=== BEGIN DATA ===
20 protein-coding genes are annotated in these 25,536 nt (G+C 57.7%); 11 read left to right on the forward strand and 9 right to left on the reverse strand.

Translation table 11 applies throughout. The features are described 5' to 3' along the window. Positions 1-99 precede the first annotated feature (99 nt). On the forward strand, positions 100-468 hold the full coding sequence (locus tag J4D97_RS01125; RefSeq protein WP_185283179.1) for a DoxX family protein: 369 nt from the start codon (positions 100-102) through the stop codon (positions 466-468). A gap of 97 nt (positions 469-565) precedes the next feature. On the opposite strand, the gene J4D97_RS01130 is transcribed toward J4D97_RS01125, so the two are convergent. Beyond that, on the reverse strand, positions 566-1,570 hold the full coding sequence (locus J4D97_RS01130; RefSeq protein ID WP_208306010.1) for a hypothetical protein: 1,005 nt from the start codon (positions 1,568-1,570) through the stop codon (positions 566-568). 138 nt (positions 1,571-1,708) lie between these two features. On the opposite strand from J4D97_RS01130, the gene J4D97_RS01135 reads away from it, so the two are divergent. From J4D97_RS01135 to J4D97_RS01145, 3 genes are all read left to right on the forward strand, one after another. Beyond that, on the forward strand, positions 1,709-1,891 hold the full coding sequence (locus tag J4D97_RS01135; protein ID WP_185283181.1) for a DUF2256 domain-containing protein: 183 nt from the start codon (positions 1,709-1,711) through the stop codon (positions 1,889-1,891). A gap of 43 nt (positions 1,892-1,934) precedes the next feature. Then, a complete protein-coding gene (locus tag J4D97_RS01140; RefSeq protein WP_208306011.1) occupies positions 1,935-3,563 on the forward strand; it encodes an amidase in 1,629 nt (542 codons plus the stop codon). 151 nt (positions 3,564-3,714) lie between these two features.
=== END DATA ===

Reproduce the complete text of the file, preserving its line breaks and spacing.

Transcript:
20 protein-coding genes are annotated in these 25,536 nt (G+C 57.7%); 11 read left to right on the forward strand and 9 right to left on the reverse strand.

Translation table 11 applies throughout. The features are described 5' to 3' along the window. Positions 1-99 precede the first annotated feature (99 nt). On the forward strand, positions 100-468 hold the full coding sequence (locus tag J4D97_RS01125; RefSeq protein WP_185283179.1) for a DoxX family protein: 369 nt from the start codon (positions 100-102) through the stop codon (positions 466-468). A gap of 97 nt (positions 469-565) precedes the next feature. On the opposite strand, the gene J4D97_RS01130 is transcribed toward J4D97_RS01125, so the two are convergent. Beyond that, on the reverse strand, positions 566-1,570 hold the full coding sequence (locus J4D97_RS01130; RefSeq protein ID WP_208306010.1) for a hypothetical protein: 1,005 nt from the start codon (positions 1,568-1,570) through the stop codon (positions 566-568). 138 nt (positions 1,571-1,708) lie between these two features. On the opposite strand from J4D97_RS01130, the gene J4D97_RS01135 reads away from it, so the two are divergent. From J4D97_RS01135 to J4D97_RS01145, 3 genes are all read left to right on the forward strand, one after another. Beyond that, on the forward strand, positions 1,709-1,891 hold the full coding sequence (locus tag J4D97_RS01135; protein ID WP_185283181.1) for a DUF2256 domain-containing protein: 183 nt from the start codon (positions 1,709-1,711) through the stop codon (positions 1,889-1,891). A gap of 43 nt (positions 1,892-1,934) precedes the next feature. Then, a complete protein-coding gene (locus tag J4D97_RS01140; RefSeq protein WP_208306011.1) occupies positions 1,935-3,563 on the forward strand; it encodes an amidase in 1,629 nt (542 codons plus the stop codon). 151 nt (positions 3,564-3,714) lie between these two features.